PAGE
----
My role in your lives is to get you from your current, harmful approach to life, to a truly fulfilling, balanced approach asap. Your role is to just take one small step and begin to prove to yourself that you can create the life of your dreams.

So, for this week, ask yourself those questions. Do your best to expose the old learned helplessness in your head.

Next week, we’ll add the next piece so you can begin to see yourself moving forward.

And always remember, your anxiety is there for a reason. It’s not good or bad. It just is. And the sooner you begin to see it as a messenger from within about needs that aren’t being met and get tools to respond accordingly, the sooner you’ll never ever again think of using food to cope and the sooner you really begin to live.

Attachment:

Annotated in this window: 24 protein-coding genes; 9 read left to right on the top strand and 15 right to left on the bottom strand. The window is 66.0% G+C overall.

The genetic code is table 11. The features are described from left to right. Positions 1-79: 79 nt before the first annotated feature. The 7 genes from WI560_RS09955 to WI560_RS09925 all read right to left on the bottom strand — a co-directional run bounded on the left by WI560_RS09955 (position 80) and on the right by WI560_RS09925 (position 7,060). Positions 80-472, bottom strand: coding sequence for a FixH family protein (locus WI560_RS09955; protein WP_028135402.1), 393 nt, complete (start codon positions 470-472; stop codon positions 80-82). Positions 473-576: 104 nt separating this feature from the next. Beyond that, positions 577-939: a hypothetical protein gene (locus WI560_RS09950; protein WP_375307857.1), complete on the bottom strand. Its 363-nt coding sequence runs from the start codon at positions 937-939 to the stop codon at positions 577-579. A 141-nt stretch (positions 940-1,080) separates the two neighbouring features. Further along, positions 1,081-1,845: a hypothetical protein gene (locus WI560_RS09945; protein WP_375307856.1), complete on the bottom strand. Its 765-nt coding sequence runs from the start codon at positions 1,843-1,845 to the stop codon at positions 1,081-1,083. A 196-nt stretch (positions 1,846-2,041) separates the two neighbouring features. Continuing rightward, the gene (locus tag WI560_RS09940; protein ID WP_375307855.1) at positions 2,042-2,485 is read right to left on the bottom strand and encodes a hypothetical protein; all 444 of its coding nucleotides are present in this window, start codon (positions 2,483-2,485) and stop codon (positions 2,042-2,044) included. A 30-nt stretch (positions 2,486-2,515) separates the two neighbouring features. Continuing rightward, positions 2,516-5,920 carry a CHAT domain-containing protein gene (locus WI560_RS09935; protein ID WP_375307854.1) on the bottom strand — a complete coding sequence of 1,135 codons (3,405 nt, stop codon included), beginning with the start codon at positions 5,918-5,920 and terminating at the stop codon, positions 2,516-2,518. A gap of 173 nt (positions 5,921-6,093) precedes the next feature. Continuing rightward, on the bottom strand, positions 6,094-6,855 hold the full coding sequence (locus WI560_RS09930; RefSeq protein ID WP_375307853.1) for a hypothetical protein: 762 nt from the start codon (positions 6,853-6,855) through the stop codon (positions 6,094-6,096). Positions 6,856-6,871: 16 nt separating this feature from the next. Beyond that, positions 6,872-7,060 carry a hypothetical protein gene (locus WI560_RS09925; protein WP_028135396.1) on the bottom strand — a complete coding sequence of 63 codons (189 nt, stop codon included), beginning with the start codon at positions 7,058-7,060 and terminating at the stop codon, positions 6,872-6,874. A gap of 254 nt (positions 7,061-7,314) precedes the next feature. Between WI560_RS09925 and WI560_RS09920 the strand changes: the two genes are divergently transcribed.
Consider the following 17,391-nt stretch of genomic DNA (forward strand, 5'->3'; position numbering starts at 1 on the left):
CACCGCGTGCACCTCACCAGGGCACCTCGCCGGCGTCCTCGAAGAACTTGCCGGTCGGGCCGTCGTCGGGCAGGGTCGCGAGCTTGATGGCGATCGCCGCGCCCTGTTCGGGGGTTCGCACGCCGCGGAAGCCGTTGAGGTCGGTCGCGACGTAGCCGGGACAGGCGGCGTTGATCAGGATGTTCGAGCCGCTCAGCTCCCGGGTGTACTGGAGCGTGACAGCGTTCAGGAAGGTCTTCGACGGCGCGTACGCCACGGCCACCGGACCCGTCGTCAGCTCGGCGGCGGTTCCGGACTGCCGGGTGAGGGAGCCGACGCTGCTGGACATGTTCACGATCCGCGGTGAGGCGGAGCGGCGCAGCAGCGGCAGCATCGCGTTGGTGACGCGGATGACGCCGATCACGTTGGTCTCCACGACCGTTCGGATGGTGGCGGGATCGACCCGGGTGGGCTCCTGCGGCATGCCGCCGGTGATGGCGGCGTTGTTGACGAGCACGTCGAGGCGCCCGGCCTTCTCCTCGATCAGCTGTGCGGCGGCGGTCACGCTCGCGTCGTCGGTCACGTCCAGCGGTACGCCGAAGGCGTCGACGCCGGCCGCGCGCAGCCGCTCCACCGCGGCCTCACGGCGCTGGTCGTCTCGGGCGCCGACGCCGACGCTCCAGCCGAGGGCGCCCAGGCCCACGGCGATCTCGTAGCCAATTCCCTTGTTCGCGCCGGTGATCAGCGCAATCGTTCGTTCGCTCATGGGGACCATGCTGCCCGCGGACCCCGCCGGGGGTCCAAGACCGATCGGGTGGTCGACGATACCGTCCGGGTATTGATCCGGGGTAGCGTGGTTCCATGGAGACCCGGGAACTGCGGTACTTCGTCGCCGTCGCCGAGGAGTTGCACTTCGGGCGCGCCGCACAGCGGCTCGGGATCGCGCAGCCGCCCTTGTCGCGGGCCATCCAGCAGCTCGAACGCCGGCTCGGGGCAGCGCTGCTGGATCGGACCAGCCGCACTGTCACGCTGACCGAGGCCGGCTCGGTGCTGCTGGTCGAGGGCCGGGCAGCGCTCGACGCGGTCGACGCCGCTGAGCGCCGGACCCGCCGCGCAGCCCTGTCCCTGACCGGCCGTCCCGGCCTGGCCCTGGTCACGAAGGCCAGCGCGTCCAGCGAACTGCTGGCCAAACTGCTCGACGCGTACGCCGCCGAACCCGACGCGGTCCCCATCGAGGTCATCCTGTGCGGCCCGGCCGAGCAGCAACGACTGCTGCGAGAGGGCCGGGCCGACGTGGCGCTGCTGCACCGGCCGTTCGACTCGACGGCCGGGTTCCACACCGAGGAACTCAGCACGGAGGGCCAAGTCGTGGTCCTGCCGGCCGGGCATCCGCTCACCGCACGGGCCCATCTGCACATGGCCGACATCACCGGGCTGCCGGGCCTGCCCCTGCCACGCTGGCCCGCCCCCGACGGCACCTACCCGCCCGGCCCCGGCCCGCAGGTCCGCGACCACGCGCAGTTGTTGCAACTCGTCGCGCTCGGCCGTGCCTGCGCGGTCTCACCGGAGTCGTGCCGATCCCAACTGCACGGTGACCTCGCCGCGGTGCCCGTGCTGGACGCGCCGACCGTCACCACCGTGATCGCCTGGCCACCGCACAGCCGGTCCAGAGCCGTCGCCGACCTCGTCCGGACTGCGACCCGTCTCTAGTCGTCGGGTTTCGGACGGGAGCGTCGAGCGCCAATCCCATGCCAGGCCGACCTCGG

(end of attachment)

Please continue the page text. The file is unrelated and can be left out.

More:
Love

The CEDRIC Centre - Michelle Morand

Whether you prefer one-on-one counselling (in-person, by phone, or email), our intensive and transformative workshops, the self-help approach with the book, or our Food is Not the Problem Online Membership Program, take action today to have a stress-free relationship with food. Sign up for our free newsletter today (see the left top side of your screen). Newsletter subscribers receive exclusive product discounts and are first in line to get on all the latest new at CEDRIC.

© Michelle Morand, 2010

Posted in: 2010, CEDRIC Centre, Complete Recovery, Relationship with Others, Relationship with Self